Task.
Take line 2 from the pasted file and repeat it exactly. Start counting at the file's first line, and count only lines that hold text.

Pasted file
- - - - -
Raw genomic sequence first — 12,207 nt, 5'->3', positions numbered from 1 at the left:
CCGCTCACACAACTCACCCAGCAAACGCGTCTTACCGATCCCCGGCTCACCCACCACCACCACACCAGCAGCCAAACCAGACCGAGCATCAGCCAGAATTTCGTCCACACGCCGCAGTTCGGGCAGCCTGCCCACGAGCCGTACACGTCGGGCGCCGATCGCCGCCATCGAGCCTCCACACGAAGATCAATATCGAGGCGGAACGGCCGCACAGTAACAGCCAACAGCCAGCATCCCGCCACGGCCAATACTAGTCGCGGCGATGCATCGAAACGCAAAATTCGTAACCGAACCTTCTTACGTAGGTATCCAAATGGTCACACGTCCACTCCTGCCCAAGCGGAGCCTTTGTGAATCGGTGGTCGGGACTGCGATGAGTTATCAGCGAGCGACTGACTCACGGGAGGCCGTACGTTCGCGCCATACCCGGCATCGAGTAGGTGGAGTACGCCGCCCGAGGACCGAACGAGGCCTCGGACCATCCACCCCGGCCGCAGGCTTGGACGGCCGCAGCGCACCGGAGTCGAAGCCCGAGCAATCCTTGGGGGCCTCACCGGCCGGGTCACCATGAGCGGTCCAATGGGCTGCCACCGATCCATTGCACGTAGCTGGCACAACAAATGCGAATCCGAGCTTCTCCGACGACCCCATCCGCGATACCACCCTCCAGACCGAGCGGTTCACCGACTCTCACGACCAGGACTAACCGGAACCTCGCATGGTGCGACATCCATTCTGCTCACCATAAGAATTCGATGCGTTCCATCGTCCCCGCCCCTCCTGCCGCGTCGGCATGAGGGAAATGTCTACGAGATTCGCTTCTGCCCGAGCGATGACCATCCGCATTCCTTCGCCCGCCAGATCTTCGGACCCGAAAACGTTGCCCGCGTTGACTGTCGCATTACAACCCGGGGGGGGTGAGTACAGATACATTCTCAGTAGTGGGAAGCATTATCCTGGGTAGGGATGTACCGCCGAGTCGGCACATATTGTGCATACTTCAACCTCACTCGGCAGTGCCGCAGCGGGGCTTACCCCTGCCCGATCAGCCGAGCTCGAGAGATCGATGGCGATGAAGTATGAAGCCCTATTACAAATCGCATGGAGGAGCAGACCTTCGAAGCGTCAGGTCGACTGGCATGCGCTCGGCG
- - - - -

CCGCTCACACAACTCACCCAGCAAACGCGTCTTACCGATCCCCGGCTCACCCACCACCACCACACCAGCAGCCAAACCAGACCGAGCATCAGCCAGAATTTCGTCCACACGCCGCAGTTCGGGCAGCCTGCCCACGAGCCGTACACGTCGGGCGCCGATCGCCGCCATCGAGCCTCCACACGAAGATCAATATCGAGGCGGAACGGCCGCACAGTAACAGCCAACAGCCAGCATCCCGCCACGGCCAATACTAGTCGCGGCGATGCATCGAAACGCAAAATTCGTAACCGAACCTTCTTACGTAGGTATCCAAATGGTCACACGTCCACTCCTGCCCAAGCGGAGCCTTTGTGAATCGGTGGTCGGGACTGCGATGAGTTATCAGCGAGCGACTGACTCACGGGAGGCCGTACGTTCGCGCCATACCCGGCATCGAGTAGGTGGAGTACGCCGCCCGAGGACCGAACGAGGCCTCGGACCATCCACCCCGGCCGCAGGCTTGGACGGCCGCAGCGCACCGGAGTCGAAGCCCGAGCAATCCTTGGGGGCCTCACCGGCCGGGTCACCATGAGCGGTCCAATGGGCTGCCACCGATCCATTGCACGTAGCTGGCACAACAAATGCGAATCCGAGCTTCTCCGACGACCCCATCCGCGATACCACCCTCCAGACCGAGCGGTTCACCGACTCTCACGACCAGGACTAACCGGAACCTCGCATGGTGCGACATCCATTCTGCTCACCATAAGAATTCGATGCGTTCCATCGTCCCCGCCCCTCCTGCCGCGTCGGCATGAGGGAAATGTCTACGAGATTCGCTTCTGCCCGAGCGATGACCATCCGCATTCCTTCGCCCGCCAGATCTTCGGACCCGAAAACGTTGCCCGCGTTGACTGTCGCATTACAACCCGGGGGGGGTGAGTACAGATACATTCTCAGTAGTGGGAAGCATTATCCTGGGTAGGGATGTACCGCCGAGTCGGCACATATTGTGCATACTTCAACCTCACTCGGCAGTGCCGCAGCGGGGCTTACCCCTGCCCGATCAGCCGAGCTCGAGAGATCGATGGCGATGAAGTATGAAGCCCTATTACAAATCGCATGGAGGAGCAGACCTTCGAAGCGTCAGGTCGACTGGCATGCGCTCGGCG